CIA to Cut Managers

March 26, 1997

CIA to Cut Managers

The CIA is cutting middle level managers so the agency can give pay raises to its analysts, The Washington Post reported today.

Deputy Director for Intelligence John Gannon announced last week the agency will be reorganizing its Directorate of Intelligence in an effort to retain analysts, many of whom have left the agency in recent years.

The "flattening [of] management" will open "more senior positions for substantive experts," the CIA reorganization plan says.

Analysts at the directorate are limited to reaching the grade of GS-15, with a starting salary of $76,000 a year. With the reorganization, analysts will qualify for senior intelligence service pay levels, with starting salaries of $104,000.

Gannon said the number of offices in the Directorate of Intelligence will be reduced from nine to five. Geographical areas will be merged: Russia with Europe, the Near East with Africa, and Asia with Latin America. The weapons technology office will merge with the transnational issues office, which covers, international crime and energy among other subjects. The support services office will remain untouched.

The intelligence directorate will emphasize expertise, Gannon said, as well as push language skills and technology know-how.

Critics of the plan warn that the reorganization may not be able to solve the agency's intelligence gathering problems.

"They are rearranging the chairs on the deck of the Titantic," a retired CIA analyst told the Post.

Stay up-to-date with federal news alerts and analysis — Sign up for GovExec's email newsletters.
Close [ x ] More from GovExec

Thank you for subscribing to newsletters from
We think these reports might interest you:

  • Going Agile:Revolutionizing Federal Digital Services Delivery

    Here’s one indication that times have changed: Harriet Tubman is going to be the next face of the twenty dollar bill. Another sign of change? The way in which the federal government arrived at that decision.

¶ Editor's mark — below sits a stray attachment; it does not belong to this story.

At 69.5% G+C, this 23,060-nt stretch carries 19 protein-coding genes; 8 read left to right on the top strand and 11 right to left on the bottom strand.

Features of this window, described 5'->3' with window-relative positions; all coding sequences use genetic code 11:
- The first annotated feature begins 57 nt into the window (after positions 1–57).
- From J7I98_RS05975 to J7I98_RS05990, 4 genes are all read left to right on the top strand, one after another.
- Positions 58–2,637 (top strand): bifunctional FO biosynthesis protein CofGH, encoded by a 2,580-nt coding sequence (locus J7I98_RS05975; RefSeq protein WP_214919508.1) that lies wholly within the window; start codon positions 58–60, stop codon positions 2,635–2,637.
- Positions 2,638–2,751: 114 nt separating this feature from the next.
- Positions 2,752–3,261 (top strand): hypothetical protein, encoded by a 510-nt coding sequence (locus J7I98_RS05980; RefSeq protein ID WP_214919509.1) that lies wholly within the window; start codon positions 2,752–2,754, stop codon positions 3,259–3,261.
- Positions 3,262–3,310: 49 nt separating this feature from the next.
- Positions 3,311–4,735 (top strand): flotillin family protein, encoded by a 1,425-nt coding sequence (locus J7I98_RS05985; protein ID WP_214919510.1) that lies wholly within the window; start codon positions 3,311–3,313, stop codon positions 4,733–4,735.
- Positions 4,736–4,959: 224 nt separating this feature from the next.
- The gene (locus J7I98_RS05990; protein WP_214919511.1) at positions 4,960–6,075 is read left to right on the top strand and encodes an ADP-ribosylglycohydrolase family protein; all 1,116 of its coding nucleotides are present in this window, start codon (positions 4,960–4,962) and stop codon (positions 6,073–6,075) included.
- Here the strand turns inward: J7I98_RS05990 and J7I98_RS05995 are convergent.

• Cyber Risk Report: Cybercrime Trends from 2016

    In our first half 2016 cyber trends report, SurfWatch Labs threat intelligence analysts noted one key theme – the interconnected nature of cybercrime – and the second half of the year saw organizations continuing to struggle with that reality. The number of potential cyber threats, the pool of already compromised information, and the ease of finding increasingly sophisticated cybercriminal tools continued to snowball throughout the year.

  • Featured Content from RSA Conference: Dissed by NIST

    Learn more about the latest draft of the U.S. National Institute of Standards and Technology guidance document on authentication and lifecycle management.

  • GBC Issue Brief: The Future of 9-1-1

    A Look Into the Next Generation of Emergency Services

  • GBC Survey Report: Securing the Perimeters

    A candid survey on cybersecurity in state and local governments

  • The New IP: Moving Government Agencies Toward the Network of The Future

    Federal IT managers are looking to modernize legacy network infrastructures that are taxed by growing demands from mobile devices, video, vast amounts of data, and more. This issue brief discusses the federal government network landscape, as well as market, financial force drivers for network modernization.

  • eBook: State & Local Cybersecurity

    CenturyLink is committed to helping state and local governments meet their cybersecurity challenges. Towards that end, CenturyLink commissioned a study from the Government Business Council that looked at the perceptions, attitudes and experiences of state and local leaders around the cybersecurity issue. The results were surprising in a number of ways. Learn more about their findings and the ways in which state and local governments can combat cybersecurity threats with this eBook.


When you download a report, your information may be shared with the underwriters of that document.